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A microfluidic nanoparticle formulator for systemically deliverable genetic materials

  • Project Leaders: Pieter Cullis
  • Institutions: University of British Columbia (UBC)
  • Budget: $100000
  • Program/Competition: Technology Development Initiatives Fund
  • Genome Centre(s): Genome British Columbia
  • Status: Closed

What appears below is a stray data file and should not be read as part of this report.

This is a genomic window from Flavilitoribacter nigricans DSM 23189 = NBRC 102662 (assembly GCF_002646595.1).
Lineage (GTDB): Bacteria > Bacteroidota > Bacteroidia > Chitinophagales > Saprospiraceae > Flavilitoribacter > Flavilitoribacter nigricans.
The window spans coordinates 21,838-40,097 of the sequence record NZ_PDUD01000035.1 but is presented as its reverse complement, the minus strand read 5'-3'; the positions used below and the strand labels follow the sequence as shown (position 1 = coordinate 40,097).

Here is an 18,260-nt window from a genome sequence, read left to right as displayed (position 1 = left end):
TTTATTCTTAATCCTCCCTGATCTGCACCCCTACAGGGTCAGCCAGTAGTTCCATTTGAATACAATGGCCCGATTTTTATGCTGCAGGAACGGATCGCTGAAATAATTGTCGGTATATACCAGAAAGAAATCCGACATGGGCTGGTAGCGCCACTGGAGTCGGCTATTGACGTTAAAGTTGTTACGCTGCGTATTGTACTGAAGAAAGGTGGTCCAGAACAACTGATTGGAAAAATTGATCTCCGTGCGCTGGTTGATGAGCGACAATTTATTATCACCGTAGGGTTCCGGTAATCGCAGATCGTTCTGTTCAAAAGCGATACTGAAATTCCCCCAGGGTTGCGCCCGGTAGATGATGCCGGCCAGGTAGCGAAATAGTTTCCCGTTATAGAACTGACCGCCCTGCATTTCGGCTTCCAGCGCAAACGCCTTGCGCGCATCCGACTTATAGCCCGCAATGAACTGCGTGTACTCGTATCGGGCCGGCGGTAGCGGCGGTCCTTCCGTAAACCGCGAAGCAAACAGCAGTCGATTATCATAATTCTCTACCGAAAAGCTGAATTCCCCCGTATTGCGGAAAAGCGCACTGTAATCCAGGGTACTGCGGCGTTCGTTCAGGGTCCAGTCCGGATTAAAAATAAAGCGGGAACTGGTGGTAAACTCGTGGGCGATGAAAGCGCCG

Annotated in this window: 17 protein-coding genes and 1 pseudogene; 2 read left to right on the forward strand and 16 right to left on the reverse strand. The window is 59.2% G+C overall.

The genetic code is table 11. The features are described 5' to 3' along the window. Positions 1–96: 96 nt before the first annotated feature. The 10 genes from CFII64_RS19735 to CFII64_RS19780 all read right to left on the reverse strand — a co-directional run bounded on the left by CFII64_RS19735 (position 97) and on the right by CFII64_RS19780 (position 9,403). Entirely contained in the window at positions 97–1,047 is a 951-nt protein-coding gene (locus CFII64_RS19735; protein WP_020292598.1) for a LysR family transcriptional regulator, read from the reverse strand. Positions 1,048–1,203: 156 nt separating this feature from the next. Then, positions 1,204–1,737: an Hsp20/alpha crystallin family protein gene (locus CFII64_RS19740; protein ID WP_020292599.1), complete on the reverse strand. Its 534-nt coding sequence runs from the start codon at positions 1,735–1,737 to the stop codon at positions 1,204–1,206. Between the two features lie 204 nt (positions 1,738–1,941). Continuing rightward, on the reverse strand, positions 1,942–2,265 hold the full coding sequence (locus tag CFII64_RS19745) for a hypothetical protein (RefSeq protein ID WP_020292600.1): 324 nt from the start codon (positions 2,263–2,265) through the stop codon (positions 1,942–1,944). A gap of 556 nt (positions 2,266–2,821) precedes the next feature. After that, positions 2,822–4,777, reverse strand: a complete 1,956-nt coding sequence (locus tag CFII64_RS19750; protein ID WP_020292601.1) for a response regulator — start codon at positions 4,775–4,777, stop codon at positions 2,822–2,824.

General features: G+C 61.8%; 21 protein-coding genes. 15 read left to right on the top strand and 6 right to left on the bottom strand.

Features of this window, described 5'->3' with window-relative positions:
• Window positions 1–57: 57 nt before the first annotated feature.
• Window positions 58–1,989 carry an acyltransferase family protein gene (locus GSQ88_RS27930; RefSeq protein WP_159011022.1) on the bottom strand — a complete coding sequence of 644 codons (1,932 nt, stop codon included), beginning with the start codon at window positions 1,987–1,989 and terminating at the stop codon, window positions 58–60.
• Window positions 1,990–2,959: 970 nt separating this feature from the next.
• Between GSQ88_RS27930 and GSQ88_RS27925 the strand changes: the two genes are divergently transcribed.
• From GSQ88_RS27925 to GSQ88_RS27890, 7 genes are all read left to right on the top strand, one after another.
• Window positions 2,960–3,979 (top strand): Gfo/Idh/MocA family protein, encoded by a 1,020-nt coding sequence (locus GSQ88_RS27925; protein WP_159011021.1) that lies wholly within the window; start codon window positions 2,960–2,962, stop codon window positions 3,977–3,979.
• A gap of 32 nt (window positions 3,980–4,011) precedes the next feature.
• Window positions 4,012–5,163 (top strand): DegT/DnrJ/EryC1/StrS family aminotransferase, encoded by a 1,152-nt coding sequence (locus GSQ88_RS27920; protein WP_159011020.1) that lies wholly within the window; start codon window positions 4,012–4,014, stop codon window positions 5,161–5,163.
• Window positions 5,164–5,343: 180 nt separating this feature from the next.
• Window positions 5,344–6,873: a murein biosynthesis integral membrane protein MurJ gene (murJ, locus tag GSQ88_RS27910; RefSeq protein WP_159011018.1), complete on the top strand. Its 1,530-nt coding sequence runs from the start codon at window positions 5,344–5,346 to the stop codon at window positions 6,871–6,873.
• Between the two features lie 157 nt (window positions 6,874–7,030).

Short interfering RNA-lipid nanoparticles (siRNA-LNP) are a powerful research tool for in vivo functional genomics. siRNA has the potential to silence any gene by binding to and mediating the degradation of mRNA in a process known as RNA interference (RNAi). In vivo use of RNAi has been limited by the need for sophisticated nanoparticle technology to protect and deliver siRNA to target cells. These two projects sought to develop a commercial product to enable a rapid, simple and cost-effective alternative by first producing a microfluidic-based device for the manufacture of lipid nanoparticles through a disposable microfluidic chip and then validating the use of these particles for delivering genetic material in laboratory settings. These investments have helped drive the UBC spin-out company Precision NanoSystems, which was created to commercialize this microfluidic-based technology and which already has units undergoing beta testing in international labs and pharmaceutical companies.